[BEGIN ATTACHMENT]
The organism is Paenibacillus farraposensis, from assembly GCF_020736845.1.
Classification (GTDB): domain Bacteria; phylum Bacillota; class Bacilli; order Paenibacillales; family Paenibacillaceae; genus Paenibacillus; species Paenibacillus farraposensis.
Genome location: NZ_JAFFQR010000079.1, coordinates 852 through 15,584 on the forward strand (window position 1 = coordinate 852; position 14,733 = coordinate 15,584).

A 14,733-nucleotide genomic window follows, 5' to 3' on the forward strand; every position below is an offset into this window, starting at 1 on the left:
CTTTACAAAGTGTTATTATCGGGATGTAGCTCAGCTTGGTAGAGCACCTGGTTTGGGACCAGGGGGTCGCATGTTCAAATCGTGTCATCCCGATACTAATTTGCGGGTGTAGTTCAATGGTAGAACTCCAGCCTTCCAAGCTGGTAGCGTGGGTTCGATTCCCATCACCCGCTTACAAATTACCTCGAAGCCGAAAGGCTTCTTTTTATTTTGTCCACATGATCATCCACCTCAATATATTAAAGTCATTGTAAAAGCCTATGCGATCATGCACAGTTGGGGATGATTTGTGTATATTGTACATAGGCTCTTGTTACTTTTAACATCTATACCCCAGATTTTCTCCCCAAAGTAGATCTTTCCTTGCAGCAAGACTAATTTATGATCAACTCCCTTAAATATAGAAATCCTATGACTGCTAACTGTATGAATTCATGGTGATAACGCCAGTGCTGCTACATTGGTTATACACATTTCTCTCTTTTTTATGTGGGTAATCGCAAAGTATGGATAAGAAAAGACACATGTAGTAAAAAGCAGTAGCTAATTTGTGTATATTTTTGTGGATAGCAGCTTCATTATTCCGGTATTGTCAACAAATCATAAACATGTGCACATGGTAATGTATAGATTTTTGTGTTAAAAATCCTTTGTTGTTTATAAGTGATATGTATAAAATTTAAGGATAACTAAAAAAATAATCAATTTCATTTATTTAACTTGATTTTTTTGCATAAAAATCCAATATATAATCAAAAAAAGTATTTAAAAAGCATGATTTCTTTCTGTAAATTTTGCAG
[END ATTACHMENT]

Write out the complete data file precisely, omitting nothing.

The organism is Paenibacillus farraposensis, from assembly GCF_020736845.1.
Classification (GTDB): domain Bacteria; phylum Bacillota; class Bacilli; order Paenibacillales; family Paenibacillaceae; genus Paenibacillus; species Paenibacillus farraposensis.
Genome location: NZ_JAFFQR010000079.1, coordinates 852 through 15,584 on the forward strand (window position 1 = coordinate 852; position 14,733 = coordinate 15,584).

A 14,733-nucleotide genomic window follows, 5' to 3' on the forward strand; every position below is an offset into this window, starting at 1 on the left:
CTTTACAAAGTGTTATTATCGGGATGTAGCTCAGCTTGGTAGAGCACCTGGTTTGGGACCAGGGGGTCGCATGTTCAAATCGTGTCATCCCGATACTAATTTGCGGGTGTAGTTCAATGGTAGAACTCCAGCCTTCCAAGCTGGTAGCGTGGGTTCGATTCCCATCACCCGCTTACAAATTACCTCGAAGCCGAAAGGCTTCTTTTTATTTTGTCCACATGATCATCCACCTCAATATATTAAAGTCATTGTAAAAGCCTATGCGATCATGCACAGTTGGGGATGATTTGTGTATATTGTACATAGGCTCTTGTTACTTTTAACATCTATACCCCAGATTTTCTCCCCAAAGTAGATCTTTCCTTGCAGCAAGACTAATTTATGATCAACTCCCTTAAATATAGAAATCCTATGACTGCTAACTGTATGAATTCATGGTGATAACGCCAGTGCTGCTACATTGGTTATACACATTTCTCTCTTTTTTATGTGGGTAATCGCAAAGTATGGATAAGAAAAGACACATGTAGTAAAAAGCAGTAGCTAATTTGTGTATATTTTTGTGGATAGCAGCTTCATTATTCCGGTATTGTCAACAAATCATAAACATGTGCACATGGTAATGTATAGATTTTTGTGTTAAAAATCCTTTGTTGTTTATAAGTGATATGTATAAAATTTAAGGATAACTAAAAAAATAATCAATTTCATTTATTTAACTTGATTTTTTTGCATAAAAATCCAATATATAATCAAAAAAAGTATTTAAAAAGCATGATTTCTTTCTGTAAATTTTGCAG